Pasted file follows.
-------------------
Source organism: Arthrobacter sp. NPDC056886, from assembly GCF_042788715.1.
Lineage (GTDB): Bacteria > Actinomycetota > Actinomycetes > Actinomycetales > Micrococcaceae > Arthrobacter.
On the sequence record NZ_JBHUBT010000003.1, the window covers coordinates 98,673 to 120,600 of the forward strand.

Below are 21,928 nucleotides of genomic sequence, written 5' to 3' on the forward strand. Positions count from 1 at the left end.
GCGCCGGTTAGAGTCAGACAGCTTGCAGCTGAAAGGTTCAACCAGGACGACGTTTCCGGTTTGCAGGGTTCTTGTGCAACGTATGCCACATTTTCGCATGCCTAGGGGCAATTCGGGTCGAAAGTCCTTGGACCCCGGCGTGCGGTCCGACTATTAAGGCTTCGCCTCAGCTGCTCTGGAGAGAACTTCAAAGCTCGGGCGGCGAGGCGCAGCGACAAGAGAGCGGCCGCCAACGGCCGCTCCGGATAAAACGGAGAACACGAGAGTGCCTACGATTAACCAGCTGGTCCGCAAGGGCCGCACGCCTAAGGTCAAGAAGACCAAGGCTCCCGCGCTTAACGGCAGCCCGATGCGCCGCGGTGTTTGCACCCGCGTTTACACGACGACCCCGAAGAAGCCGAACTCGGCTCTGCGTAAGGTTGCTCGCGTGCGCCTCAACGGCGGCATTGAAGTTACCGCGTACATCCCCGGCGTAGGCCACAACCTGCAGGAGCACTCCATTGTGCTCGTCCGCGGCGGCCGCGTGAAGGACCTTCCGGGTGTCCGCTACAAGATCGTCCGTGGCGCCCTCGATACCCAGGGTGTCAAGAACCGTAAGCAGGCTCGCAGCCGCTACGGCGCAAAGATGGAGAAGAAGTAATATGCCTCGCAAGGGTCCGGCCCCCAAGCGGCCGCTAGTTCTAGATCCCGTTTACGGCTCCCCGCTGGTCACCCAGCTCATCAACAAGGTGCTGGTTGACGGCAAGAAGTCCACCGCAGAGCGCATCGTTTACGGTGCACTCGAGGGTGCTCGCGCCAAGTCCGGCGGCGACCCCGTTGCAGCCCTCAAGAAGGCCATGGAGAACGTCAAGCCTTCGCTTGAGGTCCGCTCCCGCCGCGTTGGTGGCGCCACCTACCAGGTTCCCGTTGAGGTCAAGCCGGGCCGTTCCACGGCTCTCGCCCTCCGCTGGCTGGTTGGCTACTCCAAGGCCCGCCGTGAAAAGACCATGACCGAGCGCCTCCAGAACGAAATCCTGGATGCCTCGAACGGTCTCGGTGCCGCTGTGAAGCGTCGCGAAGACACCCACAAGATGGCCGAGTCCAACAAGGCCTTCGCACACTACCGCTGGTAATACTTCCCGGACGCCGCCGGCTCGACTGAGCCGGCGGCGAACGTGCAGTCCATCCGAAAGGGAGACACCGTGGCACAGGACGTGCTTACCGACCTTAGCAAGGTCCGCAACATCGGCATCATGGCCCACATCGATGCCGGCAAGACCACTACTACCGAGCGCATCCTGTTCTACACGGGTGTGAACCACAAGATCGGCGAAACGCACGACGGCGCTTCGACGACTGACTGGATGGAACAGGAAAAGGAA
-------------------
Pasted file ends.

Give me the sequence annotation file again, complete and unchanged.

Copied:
Source organism: Arthrobacter sp. NPDC056886, from assembly GCF_042788715.1.
Lineage (GTDB): Bacteria > Actinomycetota > Actinomycetes > Actinomycetales > Micrococcaceae > Arthrobacter.
On the sequence record NZ_JBHUBT010000003.1, the window covers coordinates 98,673 to 120,600 of the forward strand.

Below are 21,928 nucleotides of genomic sequence, written 5' to 3' on the forward strand. Positions count from 1 at the left end.
GCGCCGGTTAGAGTCAGACAGCTTGCAGCTGAAAGGTTCAACCAGGACGACGTTTCCGGTTTGCAGGGTTCTTGTGCAACGTATGCCACATTTTCGCATGCCTAGGGGCAATTCGGGTCGAAAGTCCTTGGACCCCGGCGTGCGGTCCGACTATTAAGGCTTCGCCTCAGCTGCTCTGGAGAGAACTTCAAAGCTCGGGCGGCGAGGCGCAGCGACAAGAGAGCGGCCGCCAACGGCCGCTCCGGATAAAACGGAGAACACGAGAGTGCCTACGATTAACCAGCTGGTCCGCAAGGGCCGCACGCCTAAGGTCAAGAAGACCAAGGCTCCCGCGCTTAACGGCAGCCCGATGCGCCGCGGTGTTTGCACCCGCGTTTACACGACGACCCCGAAGAAGCCGAACTCGGCTCTGCGTAAGGTTGCTCGCGTGCGCCTCAACGGCGGCATTGAAGTTACCGCGTACATCCCCGGCGTAGGCCACAACCTGCAGGAGCACTCCATTGTGCTCGTCCGCGGCGGCCGCGTGAAGGACCTTCCGGGTGTCCGCTACAAGATCGTCCGTGGCGCCCTCGATACCCAGGGTGTCAAGAACCGTAAGCAGGCTCGCAGCCGCTACGGCGCAAAGATGGAGAAGAAGTAATATGCCTCGCAAGGGTCCGGCCCCCAAGCGGCCGCTAGTTCTAGATCCCGTTTACGGCTCCCCGCTGGTCACCCAGCTCATCAACAAGGTGCTGGTTGACGGCAAGAAGTCCACCGCAGAGCGCATCGTTTACGGTGCACTCGAGGGTGCTCGCGCCAAGTCCGGCGGCGACCCCGTTGCAGCCCTCAAGAAGGCCATGGAGAACGTCAAGCCTTCGCTTGAGGTCCGCTCCCGCCGCGTTGGTGGCGCCACCTACCAGGTTCCCGTTGAGGTCAAGCCGGGCCGTTCCACGGCTCTCGCCCTCCGCTGGCTGGTTGGCTACTCCAAGGCCCGCCGTGAAAAGACCATGACCGAGCGCCTCCAGAACGAAATCCTGGATGCCTCGAACGGTCTCGGTGCCGCTGTGAAGCGTCGCGAAGACACCCACAAGATGGCCGAGTCCAACAAGGCCTTCGCACACTACCGCTGGTAATACTTCCCGGACGCCGCCGGCTCGACTGAGCCGGCGGCGAACGTGCAGTCCATCCGAAAGGGAGACACCGTGGCACAGGACGTGCTTACCGACCTTAGCAAGGTCCGCAACATCGGCATCATGGCCCACATCGATGCCGGCAAGACCACTACTACCGAGCGCATCCTGTTCTACACGGGTGTGAACCACAAGATCGGCGAAACGCACGACGGCGCTTCGACGACTGACTGGATGGAACAGGAAAAGGAA